When: 7:30PM PST on Friday, October 19th, 2018
Where: Vivint Smart Home Arena — Salt Lake City, Utah
How to watch: ESPN, NBCSBA
How to listen: 95.7 The Game
Buddy Blog: SLC Dunk
Warriors: Andre Iguodala (left calf tightness) questionable, DeMarcus Cousins (left Achilles’ rehab) out.
Jazz: Raul Neto (hamstring) questionable.
This season, the Utah Jazz are the average basketball nerd’s chic, dark-horse, fever dream of a new Western conference power. They’ve occupied this swirling position in the hot-take cauldrons of NBA prognosticators for a few years now.
2017: “The Utah Jazz Are Dark Horse Contenders” from Vice
2016: “The Utah Jazz Are Looking Good — Really Good” via The Sports Quotient
2015: “Jazz hope a young roster can take the next step” per SB Nation
Utah has indeed escaped the wreckage of the Deron Williams-Carlos Boozer era and rebuilt a roster around young, likable stars like Donovan Mitchell and Defensive Player of the Year Rudy Gobert. They have feisty veterans Joe Ingles, Ricky Rubio, and Derrick Favors who have no qualms getting their hands dirty in a battle. They have a no-nonsense tactician coach in Quinn Snyder, a man who I believe also played the bad guy in a “Mighty Ducks” sequel.
They even have the second greatest home crowd advantage in all of the “Big Four” American sports, according to a study done this year (the number one spot belongs to the Denver Nuggets). They play in high-altitude and tend to grind exhausted opponents into the ground in front of a passionate home crowd.
They are also are the winner of some curious Dubs related trivia, per Eric Woodyard of the “Deseret News”:
Who is the only NBA team with a winning record against the defending champion Golden State Warriors in the last two seasons?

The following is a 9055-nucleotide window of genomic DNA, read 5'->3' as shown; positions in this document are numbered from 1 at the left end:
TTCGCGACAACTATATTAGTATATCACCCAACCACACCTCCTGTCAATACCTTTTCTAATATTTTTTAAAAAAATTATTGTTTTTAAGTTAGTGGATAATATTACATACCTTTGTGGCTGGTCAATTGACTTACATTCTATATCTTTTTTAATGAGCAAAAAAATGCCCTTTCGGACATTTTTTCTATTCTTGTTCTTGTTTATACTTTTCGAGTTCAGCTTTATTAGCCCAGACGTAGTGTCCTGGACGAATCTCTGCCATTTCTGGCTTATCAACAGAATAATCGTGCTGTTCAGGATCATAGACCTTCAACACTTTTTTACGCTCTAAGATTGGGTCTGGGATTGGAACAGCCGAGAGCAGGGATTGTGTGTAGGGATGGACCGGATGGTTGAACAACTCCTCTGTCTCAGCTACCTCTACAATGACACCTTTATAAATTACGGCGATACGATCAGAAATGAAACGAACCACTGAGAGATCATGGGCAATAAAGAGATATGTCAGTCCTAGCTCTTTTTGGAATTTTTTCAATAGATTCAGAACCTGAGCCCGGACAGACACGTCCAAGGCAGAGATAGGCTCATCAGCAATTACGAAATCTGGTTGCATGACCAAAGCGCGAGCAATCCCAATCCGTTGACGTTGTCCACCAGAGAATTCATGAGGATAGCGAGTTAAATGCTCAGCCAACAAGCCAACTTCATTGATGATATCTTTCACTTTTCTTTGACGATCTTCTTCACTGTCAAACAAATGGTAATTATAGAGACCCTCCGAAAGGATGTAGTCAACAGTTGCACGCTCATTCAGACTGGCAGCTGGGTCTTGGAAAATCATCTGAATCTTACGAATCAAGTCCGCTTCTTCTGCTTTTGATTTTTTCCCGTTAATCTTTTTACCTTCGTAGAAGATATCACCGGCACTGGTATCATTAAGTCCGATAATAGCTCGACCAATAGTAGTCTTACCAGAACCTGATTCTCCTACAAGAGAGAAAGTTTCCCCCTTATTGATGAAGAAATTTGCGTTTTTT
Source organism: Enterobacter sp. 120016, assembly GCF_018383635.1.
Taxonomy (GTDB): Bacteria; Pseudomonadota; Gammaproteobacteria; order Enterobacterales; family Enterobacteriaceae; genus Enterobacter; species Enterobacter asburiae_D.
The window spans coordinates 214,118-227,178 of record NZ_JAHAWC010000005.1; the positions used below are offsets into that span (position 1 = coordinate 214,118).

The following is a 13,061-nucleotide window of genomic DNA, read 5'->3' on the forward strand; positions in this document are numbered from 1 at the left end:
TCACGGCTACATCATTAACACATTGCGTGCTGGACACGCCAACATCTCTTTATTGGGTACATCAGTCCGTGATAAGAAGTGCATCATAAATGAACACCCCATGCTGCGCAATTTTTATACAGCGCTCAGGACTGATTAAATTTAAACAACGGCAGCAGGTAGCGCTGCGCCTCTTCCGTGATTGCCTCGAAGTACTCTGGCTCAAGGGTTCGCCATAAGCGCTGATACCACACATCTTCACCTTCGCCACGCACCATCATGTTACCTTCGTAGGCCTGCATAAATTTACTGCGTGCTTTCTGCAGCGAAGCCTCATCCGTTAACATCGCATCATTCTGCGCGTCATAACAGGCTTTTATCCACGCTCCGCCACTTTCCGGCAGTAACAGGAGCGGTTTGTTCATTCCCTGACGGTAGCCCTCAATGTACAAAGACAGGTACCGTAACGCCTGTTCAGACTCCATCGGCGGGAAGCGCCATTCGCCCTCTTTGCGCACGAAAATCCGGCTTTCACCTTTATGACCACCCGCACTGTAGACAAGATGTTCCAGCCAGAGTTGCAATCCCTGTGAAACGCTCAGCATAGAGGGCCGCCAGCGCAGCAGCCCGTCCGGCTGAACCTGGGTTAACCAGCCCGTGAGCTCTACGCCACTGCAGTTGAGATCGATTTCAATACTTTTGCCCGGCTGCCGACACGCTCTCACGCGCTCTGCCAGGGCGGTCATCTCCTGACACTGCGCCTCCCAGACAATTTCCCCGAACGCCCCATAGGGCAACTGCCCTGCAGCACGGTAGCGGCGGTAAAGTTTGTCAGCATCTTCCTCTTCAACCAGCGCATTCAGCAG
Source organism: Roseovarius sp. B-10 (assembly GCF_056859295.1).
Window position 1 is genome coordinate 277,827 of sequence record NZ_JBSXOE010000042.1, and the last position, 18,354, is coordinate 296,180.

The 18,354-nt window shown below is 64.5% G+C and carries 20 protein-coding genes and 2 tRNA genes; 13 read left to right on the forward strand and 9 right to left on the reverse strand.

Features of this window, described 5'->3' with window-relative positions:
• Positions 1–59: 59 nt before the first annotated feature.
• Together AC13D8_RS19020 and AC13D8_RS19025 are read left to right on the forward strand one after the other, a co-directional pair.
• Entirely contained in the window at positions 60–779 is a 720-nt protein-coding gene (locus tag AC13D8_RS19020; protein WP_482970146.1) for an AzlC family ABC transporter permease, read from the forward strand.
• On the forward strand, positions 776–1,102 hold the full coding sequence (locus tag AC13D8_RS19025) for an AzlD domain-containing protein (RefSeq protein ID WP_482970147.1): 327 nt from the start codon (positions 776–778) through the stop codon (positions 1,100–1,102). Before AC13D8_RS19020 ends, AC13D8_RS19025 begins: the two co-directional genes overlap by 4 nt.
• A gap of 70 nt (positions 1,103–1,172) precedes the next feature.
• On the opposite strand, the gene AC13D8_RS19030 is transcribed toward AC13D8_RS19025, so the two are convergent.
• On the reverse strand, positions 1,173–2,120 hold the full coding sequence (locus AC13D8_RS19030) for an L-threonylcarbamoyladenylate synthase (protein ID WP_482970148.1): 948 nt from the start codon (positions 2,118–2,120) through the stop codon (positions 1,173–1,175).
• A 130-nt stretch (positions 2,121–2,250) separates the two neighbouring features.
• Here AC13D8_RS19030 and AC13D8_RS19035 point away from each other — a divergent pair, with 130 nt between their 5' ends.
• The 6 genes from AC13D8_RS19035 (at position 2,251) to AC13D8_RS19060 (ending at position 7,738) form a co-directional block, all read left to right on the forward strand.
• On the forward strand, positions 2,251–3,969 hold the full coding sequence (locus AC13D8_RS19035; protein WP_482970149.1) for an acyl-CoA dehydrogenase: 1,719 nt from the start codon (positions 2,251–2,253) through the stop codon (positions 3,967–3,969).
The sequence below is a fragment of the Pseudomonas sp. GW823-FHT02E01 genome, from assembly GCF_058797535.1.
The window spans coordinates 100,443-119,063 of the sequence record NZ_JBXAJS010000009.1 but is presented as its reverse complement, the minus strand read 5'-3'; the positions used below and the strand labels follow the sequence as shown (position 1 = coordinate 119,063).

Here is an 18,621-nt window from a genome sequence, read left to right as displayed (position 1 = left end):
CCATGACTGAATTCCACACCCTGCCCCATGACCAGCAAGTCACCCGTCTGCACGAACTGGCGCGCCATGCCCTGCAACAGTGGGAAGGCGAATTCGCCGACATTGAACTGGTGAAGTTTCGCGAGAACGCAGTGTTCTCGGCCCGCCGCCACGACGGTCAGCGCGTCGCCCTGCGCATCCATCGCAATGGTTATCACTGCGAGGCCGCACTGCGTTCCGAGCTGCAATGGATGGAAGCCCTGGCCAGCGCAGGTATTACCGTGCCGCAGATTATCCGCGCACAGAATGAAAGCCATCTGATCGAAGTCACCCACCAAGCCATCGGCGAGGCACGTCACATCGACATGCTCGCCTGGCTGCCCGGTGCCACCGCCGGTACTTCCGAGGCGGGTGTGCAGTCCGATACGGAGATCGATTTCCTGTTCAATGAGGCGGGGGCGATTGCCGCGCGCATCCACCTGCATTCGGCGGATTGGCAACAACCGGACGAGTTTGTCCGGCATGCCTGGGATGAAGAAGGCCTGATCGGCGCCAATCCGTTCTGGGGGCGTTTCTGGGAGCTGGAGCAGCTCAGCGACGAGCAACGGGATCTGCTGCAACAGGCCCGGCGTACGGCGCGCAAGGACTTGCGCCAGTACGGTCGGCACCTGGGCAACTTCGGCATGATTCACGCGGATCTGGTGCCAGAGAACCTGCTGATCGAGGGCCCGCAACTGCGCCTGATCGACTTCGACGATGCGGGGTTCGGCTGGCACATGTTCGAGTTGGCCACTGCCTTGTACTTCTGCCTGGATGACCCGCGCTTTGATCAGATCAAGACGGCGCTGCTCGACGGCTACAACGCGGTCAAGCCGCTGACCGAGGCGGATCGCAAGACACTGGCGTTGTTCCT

Answer: the Utah Jazz.
Although Golden State owns the best win percentage (.798) in NBA history over the last four years in the regular season and playoffs combined, somehow the Jazz have posted a 4-3 record against them in the past two years.
Last season, Utah spanked the Warriors three times by margins of 30, 19, and 40, but they can’t bring that same slow approach from its last game into this one.
Wow, those are some interesting numbers. I wonder why they also didn’t mention the two teams’ 2017 playoff meeting. Remember when the Warriors activated “Night Of the Living Brooms” mode in 2017 to sweep Utah and their nightlife out of the playoffs in four games? Former Jazz savior-turned-pariah Gordon Hayward saw the true power of Golden State that series and resolutely abandoned Utah to play for Boston.
Nonetheless, it’s clear Utah has only grown stronger since then, eliminating the fraudulent Oklahoma City Thunder from the playoffs last year before being artillery barraged by the Houston Rockets in the second round.
The Jazz have relied on a methodical pace (fifth slowest in the NBA last season) and a disciplined, airtight defense (allowed fewest points in the NBA last season) to determinedly choke out the opposition’s will. Their physical defenders funnel ball-handlers into the towering defensive presence of their center Gobert. The “Stifle Tower” is a threat to block everything in the paint, and the shots he doesn’t swat are usually because the shooter panicked and threw up something ugly.
The Jazz are going to play their first home game of the season against the Golden State Warriors, and the building will be rocking with the anticipation of a prize fight. Utah has spent the last several years trailing in the wake of the Golden Empire and know they have to measure themselves against the best. They will be amped to use this early season test to put the champs on notice.
They come into this contest undefeated, fresh off a slugfest victory over the young Sacramento Kings.
Meanwhile in the Golden Empire...